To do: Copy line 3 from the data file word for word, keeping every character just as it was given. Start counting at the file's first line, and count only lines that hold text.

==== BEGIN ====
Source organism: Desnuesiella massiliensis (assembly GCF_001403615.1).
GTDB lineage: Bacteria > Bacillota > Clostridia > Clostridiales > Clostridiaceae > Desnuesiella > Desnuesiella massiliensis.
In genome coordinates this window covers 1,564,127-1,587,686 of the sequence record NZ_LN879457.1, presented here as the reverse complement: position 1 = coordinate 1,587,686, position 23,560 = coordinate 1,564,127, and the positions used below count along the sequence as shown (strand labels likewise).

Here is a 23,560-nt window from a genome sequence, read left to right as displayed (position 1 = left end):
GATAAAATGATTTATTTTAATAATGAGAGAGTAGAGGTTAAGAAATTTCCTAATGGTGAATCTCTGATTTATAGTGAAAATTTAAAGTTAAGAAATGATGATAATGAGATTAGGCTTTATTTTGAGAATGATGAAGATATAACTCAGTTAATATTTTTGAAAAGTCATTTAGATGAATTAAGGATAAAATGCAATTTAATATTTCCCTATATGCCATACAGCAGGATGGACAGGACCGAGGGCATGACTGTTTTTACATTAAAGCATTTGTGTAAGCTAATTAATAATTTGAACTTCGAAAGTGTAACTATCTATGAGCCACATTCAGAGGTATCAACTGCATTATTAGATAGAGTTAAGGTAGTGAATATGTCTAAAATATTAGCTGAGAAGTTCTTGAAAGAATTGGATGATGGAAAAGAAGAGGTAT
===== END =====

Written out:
In genome coordinates this window covers 1,564,127-1,587,686 of the sequence record NZ_LN879457.1, presented here as the reverse complement: position 1 = coordinate 1,587,686, position 23,560 = coordinate 1,564,127, and the positions used below count along the sequence as shown (strand labels likewise).